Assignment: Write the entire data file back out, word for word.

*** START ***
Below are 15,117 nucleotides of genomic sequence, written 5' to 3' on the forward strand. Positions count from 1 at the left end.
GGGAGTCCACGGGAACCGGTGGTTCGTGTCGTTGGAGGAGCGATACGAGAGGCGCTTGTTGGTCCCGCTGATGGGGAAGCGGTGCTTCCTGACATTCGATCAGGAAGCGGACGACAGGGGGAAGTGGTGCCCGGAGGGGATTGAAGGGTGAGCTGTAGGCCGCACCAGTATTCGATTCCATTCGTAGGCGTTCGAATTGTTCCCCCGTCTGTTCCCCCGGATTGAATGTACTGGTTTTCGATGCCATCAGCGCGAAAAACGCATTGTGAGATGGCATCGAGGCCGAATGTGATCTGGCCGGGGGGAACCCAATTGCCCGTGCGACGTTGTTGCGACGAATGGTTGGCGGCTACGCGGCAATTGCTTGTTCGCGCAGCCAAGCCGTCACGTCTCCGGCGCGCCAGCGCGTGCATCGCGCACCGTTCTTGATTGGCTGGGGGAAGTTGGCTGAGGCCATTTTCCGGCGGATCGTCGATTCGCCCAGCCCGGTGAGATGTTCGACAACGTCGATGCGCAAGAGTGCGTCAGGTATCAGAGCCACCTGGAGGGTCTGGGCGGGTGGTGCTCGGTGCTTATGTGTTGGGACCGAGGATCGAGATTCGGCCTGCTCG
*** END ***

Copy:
Below are 15,117 nucleotides of genomic sequence, written 5' to 3' on the forward strand. Positions count from 1 at the left end.
GGGAGTCCACGGGAACCGGTGGTTCGTGTCGTTGGAGGAGCGATACGAGAGGCGCTTGTTGGTCCCGCTGATGGGGAAGCGGTGCTTCCTGACATTCGATCAGGAAGCGGACGACAGGGGGAAGTGGTGCCCGGAGGGGATTGAAGGGTGAGCTGTAGGCCGCACCAGTATTCGATTCCATTCGTAGGCGTTCGAATTGTTCCCCCGTCTGTTCCCCCGGATTGAATGTACTGGTTTTCGATGCCATCAGCGCGAAAAACGCATTGTGAGATGGCATCGAGGCCGAATGTGATCTGGCCGGGGGGAACCCAATTGCCCGTGCGACGTTGTTGCGACGAATGGTTGGCGGCTACGCGGCAATTGCTTGTTCGCGCAGCCAAGCCGTCACGTCTCCGGCGCGCCAGCGCGTGCATCGCGCACCGTTCTTGATTGGCTGGGGGAAGTTGGCTGAGGCCATTTTCCGGCGGATCGTCGATTCGCCCAGCCCGGTGAGATGTTCGACAACGTCGATGCGCAAGAGTGCGTCAGGTATCAGAGCCACCTGGAGGGTCTGGGCGGGTGGTGCTCGGTGCTTATGTGTTGGGACCGAGGATCGAGATTCGGCCTGCTCG